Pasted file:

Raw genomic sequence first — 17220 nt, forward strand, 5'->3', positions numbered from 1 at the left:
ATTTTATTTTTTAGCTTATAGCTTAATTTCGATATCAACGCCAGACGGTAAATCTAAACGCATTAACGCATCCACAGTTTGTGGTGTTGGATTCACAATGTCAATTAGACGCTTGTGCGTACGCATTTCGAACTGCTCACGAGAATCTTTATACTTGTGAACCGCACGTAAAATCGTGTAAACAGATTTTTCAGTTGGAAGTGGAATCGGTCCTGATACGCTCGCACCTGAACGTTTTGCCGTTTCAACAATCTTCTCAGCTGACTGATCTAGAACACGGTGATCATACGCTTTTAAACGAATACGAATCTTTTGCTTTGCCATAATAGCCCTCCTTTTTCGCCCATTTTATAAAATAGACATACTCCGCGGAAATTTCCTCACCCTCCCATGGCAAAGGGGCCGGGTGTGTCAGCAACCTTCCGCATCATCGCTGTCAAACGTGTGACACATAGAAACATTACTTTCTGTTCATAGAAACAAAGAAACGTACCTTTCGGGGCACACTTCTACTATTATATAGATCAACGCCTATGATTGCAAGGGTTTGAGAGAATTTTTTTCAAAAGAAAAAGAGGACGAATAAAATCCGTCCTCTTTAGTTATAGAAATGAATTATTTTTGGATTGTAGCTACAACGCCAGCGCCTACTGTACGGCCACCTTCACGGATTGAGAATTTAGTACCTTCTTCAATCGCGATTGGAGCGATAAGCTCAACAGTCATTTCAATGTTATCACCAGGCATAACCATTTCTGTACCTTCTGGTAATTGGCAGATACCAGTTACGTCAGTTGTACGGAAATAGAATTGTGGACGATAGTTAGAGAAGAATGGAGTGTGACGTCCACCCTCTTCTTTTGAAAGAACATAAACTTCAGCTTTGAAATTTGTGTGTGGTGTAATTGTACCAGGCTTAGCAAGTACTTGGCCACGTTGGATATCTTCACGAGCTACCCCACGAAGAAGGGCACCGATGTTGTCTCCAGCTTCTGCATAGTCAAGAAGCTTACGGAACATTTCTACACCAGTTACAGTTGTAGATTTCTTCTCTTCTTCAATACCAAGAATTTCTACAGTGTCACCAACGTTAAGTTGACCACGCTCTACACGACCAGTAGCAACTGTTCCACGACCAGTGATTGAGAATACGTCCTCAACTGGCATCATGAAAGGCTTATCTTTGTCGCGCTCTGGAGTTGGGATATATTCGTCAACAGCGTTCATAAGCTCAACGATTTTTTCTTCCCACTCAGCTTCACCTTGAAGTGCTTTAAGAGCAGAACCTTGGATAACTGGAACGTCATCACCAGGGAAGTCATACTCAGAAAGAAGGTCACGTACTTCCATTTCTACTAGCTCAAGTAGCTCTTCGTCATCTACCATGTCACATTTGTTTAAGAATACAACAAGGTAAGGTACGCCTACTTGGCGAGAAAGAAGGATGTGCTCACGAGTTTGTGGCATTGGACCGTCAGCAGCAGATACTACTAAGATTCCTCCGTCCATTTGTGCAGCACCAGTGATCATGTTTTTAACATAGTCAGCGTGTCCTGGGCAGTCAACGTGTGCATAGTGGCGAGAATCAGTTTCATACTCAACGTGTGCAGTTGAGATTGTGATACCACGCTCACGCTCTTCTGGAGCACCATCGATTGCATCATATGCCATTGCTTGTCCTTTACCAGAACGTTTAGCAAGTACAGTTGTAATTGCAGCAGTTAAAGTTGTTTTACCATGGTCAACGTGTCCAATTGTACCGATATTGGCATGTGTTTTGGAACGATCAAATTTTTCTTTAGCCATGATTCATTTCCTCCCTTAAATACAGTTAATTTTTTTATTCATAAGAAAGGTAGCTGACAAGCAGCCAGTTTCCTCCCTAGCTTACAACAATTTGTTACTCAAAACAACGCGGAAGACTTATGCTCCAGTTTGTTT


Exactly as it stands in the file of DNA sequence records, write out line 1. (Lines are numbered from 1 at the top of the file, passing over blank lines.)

Raw genomic sequence first — 17220 nt, forward strand, 5'->3', positions numbered from 1 at the left: